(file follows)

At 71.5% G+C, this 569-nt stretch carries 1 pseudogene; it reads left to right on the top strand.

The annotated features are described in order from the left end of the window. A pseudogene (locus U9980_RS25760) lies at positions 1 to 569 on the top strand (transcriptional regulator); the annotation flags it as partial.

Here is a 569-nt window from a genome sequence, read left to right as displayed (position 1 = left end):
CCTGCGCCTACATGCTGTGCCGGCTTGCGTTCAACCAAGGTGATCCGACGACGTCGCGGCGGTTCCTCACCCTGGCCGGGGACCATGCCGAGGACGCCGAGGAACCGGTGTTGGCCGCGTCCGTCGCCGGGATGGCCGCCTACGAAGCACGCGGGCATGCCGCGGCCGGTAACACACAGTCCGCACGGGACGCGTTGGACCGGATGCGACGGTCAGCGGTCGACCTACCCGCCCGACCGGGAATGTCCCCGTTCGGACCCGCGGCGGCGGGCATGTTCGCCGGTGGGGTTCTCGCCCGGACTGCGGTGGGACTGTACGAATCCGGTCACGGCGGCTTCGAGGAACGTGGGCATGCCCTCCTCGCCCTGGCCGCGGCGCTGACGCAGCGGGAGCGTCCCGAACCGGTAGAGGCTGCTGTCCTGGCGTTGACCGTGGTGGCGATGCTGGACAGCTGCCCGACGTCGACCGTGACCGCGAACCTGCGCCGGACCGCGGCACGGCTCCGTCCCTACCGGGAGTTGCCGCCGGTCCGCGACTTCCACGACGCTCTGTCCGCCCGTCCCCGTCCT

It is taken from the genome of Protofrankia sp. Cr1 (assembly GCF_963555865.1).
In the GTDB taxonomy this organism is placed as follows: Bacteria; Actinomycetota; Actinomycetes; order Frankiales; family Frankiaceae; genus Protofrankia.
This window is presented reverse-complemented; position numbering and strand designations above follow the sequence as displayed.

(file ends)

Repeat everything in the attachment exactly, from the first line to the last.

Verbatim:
At 71.5% G+C, this 569-nt stretch carries 1 pseudogene; it reads left to right on the top strand.

The annotated features are described in order from the left end of the window. A pseudogene (locus U9980_RS25760) lies at positions 1 to 569 on the top strand (transcriptional regulator); the annotation flags it as partial.

Here is a 569-nt window from a genome sequence, read left to right as displayed (position 1 = left end):
CCTGCGCCTACATGCTGTGCCGGCTTGCGTTCAACCAAGGTGATCCGACGACGTCGCGGCGGTTCCTCACCCTGGCCGGGGACCATGCCGAGGACGCCGAGGAACCGGTGTTGGCCGCGTCCGTCGCCGGGATGGCCGCCTACGAAGCACGCGGGCATGCCGCGGCCGGTAACACACAGTCCGCACGGGACGCGTTGGACCGGATGCGACGGTCAGCGGTCGACCTACCCGCCCGACCGGGAATGTCCCCGTTCGGACCCGCGGCGGCGGGCATGTTCGCCGGTGGGGTTCTCGCCCGGACTGCGGTGGGACTGTACGAATCCGGTCACGGCGGCTTCGAGGAACGTGGGCATGCCCTCCTCGCCCTGGCCGCGGCGCTGACGCAGCGGGAGCGTCCCGAACCGGTAGAGGCTGCTGTCCTGGCGTTGACCGTGGTGGCGATGCTGGACAGCTGCCCGACGTCGACCGTGACCGCGAACCTGCGCCGGACCGCGGCACGGCTCCGTCCCTACCGGGAGTTGCCGCCGGTCCGCGACTTCCACGACGCTCTGTCCGCCCGTCCCCGTCCT

It is taken from the genome of Protofrankia sp. Cr1 (assembly GCF_963555865.1).
In the GTDB taxonomy this organism is placed as follows: Bacteria; Actinomycetota; Actinomycetes; order Frankiales; family Frankiaceae; genus Protofrankia.
This window is presented reverse-complemented; position numbering and strand designations above follow the sequence as displayed.